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August 19, 2018

Brantwood, home to artist, critic, writer, plant scientist and social thinker John Ruskin. Noted as one of the most remarkable figures of the victorian era; his home and gardens are as intriguing as his life.


Ruskin was a pioneer and expert in many fields from geology to botany, from Gothic architecture to literature. An avid conservationist, he studied climate change and the impact of pollution on the natural environment, discovering the 'green-house effect' one hundred years before it became commonplace.


He was a social reformer advocating free schools and libraries, green belts and smokeless zones, his influence helped found the National Trust and Arts & Crafts Movement; he inspired William Morris and Edward Burne-Jones to become artists, he also championed the Pre-Raphaelite brotherhood and Turner and was even admired by the likes of Ghandi and french novelist Proust. His influence was far-reaching and he was idolised by many.


Ruskin's forward thinking is still completely relevant today. He wanted people to see the beauty in the natural landscape; to not be suppressed by poverty but to relish the free pleasures of life such as sunsets and scenery, shells on the beach, the colour of feathers and leaves, the intricate crystals in rock, the small details of the natural world that can so easily be missed. He is noted as being a visionary in bringing these ideas to the foreground.


'A stone when examined is a mountain in miniature.' John Ruskin.

He believed in the power of art to change lives. Although his private life was infamously doomed he was enthralled with the romance of the idea of being in love. The Pre-Raphaelite ideal.

Perched on the fell-side overlooking Coniston lake and across to The Old Man, Brantwood commands attention. 'Brant' is the norse word for 'steep' and Norse invaders were the first to discover the steep woodland in the ninth century.


The house interior boasts beautifully restored rooms which transport you straight back to Ruskin times. Each window is impossible to walk passed without pausing to admire the vista across the lake. Even on a murky rainy day the view was breathtaking and you can see why an artist set up home here. A natural source of inspiration and a garden that was to become his 'living laboratory.'


Upon arrival you are immediately confronted with the largest Rhododendron's I've ever seen. 130 year old Rhododendron 'Broughtonii' trees accompany equally statuesque Japanese Acer palmatum on Maple Walk. Deep red leaves contrast the vibrant green above a bed of tansy, persicaria and azalea.


I bumped into Brantwood gardener David Charles whilst he was working in the Lower Garden and he gave me an insight into the garden restoration and enormity of managing 250 acres of woodland garden and farmland. A small team doing great things.

Brantwood is split into eight unique gardens; living experiments continuing Ruskin's ideology. 


'The importance of the garden as an educational tool.' John Ruskin.


Over the years various gardeners have breathed life back into the magical oasis, much of which had been reclaimed by weeds.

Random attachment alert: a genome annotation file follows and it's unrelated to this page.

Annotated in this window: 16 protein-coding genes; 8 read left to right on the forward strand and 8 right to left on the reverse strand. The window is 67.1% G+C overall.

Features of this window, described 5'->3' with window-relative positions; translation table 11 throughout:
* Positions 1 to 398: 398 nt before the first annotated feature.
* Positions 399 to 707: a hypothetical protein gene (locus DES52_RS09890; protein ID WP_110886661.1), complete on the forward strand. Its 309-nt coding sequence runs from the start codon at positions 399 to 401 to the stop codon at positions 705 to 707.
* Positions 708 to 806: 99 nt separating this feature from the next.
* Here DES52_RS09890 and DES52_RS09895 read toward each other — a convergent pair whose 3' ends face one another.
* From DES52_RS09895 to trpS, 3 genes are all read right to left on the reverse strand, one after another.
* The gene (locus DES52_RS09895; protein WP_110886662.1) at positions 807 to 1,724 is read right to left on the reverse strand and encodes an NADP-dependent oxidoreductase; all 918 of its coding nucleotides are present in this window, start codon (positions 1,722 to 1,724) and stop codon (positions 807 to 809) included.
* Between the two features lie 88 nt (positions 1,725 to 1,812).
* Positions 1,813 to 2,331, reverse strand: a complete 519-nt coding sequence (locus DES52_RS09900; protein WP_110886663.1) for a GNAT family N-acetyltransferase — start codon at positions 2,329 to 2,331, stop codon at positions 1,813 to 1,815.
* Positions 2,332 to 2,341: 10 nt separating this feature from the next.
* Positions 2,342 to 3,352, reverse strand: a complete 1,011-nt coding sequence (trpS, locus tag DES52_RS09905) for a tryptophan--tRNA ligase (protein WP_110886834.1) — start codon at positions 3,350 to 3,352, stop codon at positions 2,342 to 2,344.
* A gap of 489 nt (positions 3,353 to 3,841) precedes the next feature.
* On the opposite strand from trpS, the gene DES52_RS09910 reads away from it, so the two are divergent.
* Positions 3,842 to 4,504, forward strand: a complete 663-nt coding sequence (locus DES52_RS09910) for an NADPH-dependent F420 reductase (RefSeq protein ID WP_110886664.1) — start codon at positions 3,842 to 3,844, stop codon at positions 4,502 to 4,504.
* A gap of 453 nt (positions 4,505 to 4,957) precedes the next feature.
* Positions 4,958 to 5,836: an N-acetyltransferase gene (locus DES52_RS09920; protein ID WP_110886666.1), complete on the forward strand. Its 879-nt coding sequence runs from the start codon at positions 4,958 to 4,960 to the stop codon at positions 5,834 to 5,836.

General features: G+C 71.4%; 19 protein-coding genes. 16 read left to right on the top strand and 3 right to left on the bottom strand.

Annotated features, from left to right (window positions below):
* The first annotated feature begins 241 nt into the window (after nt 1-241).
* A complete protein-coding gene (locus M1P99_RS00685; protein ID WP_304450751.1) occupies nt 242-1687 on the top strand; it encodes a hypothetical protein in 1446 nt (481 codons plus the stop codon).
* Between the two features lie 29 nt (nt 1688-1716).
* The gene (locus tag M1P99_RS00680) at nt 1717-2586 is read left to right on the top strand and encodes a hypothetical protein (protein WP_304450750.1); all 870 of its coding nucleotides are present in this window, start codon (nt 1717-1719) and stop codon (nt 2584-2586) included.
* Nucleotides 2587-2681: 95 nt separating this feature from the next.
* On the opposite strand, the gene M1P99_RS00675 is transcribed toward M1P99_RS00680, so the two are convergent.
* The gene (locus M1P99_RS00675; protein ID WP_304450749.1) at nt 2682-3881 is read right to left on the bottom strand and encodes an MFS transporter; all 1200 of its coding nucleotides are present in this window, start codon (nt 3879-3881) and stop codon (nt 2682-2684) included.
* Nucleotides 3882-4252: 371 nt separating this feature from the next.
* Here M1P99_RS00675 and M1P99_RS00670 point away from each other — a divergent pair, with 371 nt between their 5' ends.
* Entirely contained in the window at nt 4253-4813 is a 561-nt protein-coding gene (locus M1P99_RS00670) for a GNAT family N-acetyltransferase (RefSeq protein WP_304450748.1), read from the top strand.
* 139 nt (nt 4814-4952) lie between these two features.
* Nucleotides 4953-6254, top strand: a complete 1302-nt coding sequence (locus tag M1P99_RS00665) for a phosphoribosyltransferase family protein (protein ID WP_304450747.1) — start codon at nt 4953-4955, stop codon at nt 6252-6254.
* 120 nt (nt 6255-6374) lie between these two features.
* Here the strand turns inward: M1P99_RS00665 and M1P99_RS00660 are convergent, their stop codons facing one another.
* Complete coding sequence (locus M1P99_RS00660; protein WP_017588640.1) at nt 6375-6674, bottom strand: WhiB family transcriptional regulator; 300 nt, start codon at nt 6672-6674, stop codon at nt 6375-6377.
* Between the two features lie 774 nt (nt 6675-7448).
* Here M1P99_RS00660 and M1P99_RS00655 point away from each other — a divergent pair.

Firstly John Ruskin himself had great vision during his time at Brantwood from 1872 to his death in 1900 and wanted to embrace the wild natural environment of the steep woodland and fells and continue where his predecessor, William James Linton, left off.


A tremendous contributor was his first cousin and châtelaine Joan Severn who lived at Brantwood and nursed Ruskin until his death; a kindness saving him from the possible fate of a mental asylum.


Her ideas were contrary to Ruskin's but he made allowances and condoned greenhouses to be built at the second kitchen garden (today the site of the car park). He disapproved of them as he did not believe in contrived gardening; Ruskin believed 'all machine made objects were "dishonest" and that craftsmanship and handmade work were dignified labour.'

Then in 1988, bringing her holistic gardening approach, Head Gardener and Estate Manager Sally Beamish brought Brantwood back-to-life. Her visionary garden restoration revealed what had been lost. Her energy and enthusiasm transformed Brantwood back to glory and following in Ruskin's footsteps she used the garden as an educational tool to pass knowledge to others.


Embracing organic and biodynamic gardening methods and land management she strived for Brantwood to be self-sustaining. Every element from soil, plants and human intervention to cooperatively work together. An ideology I wholeheartedly support myself.

It is with tremendous sadness I learn that she lost her fight with cancer in June. Her legacy will certainly live on at Brantwood.


Originally working at RHS Wisley and Cumbria County Council she spent thirty years at Brantwood reclaiming it from neglect; her life's work. She researched Ruskin's ideals in long-lost victorian archives to ensure the gardens were authentic, using traditional rural trades and then moving forward redesigned many areas, trailblazing horticultural experimental projects and promoting organic and biodiverse gardening practises. In 2017 she was awarded a Lifetime Achievement award by Cumbria Life. I dearly wish I had had the opportunity to meet her.